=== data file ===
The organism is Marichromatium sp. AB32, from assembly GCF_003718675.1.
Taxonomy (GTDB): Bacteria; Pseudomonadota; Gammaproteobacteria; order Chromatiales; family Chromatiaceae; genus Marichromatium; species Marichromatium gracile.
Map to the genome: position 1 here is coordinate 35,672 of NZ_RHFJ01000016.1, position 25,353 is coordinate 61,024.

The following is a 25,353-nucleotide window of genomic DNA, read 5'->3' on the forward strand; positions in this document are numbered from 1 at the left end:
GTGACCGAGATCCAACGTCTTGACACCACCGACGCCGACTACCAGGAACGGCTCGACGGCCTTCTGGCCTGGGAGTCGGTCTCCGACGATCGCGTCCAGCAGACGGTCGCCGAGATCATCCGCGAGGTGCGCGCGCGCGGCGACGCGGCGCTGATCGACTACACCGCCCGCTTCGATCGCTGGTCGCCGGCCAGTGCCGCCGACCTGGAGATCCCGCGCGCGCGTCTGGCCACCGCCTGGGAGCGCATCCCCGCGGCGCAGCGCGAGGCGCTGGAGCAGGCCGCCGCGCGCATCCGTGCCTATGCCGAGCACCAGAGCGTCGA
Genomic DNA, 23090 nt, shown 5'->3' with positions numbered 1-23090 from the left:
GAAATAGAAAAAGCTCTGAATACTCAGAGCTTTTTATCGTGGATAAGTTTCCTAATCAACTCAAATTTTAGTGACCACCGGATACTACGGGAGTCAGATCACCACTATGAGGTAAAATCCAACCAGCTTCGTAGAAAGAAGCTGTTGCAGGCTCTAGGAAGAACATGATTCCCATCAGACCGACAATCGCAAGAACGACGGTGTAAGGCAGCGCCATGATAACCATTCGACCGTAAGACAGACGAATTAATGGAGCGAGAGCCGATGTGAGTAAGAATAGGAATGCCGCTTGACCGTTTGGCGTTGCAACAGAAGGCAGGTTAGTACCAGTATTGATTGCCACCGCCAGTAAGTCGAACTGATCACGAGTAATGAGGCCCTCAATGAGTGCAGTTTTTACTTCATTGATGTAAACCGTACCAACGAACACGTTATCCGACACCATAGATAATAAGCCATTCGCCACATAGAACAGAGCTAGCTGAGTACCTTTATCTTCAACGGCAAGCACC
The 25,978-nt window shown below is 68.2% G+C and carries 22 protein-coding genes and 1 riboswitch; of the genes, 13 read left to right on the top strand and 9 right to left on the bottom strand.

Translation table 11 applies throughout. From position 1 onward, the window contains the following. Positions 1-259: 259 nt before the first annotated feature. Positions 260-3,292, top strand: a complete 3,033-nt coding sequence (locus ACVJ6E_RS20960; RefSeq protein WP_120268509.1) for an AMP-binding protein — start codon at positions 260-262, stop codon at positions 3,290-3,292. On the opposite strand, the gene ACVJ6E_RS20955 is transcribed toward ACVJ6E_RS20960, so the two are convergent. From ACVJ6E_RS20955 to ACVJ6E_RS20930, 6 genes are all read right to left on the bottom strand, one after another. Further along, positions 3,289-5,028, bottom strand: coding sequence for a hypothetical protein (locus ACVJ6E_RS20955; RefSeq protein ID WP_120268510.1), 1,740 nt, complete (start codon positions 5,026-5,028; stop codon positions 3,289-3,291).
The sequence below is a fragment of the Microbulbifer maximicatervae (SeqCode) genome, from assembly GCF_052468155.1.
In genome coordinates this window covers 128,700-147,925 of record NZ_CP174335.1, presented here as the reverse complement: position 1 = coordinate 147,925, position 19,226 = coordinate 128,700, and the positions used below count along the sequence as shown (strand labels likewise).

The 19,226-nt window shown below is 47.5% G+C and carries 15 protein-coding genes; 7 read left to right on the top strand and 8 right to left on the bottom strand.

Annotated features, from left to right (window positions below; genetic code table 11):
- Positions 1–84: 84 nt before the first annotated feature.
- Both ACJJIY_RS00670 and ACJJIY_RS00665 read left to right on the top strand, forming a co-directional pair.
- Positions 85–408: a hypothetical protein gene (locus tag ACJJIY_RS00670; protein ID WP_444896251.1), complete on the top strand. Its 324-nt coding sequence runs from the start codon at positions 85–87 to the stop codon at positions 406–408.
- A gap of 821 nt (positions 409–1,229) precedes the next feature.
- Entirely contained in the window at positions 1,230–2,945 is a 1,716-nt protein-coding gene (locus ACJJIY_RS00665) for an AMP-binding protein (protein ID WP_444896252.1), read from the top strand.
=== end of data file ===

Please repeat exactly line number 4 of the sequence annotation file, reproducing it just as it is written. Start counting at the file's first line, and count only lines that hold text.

The following is a 25,353-nucleotide window of genomic DNA, read 5'->3' on the forward strand; positions in this document are numbered from 1 at the left end: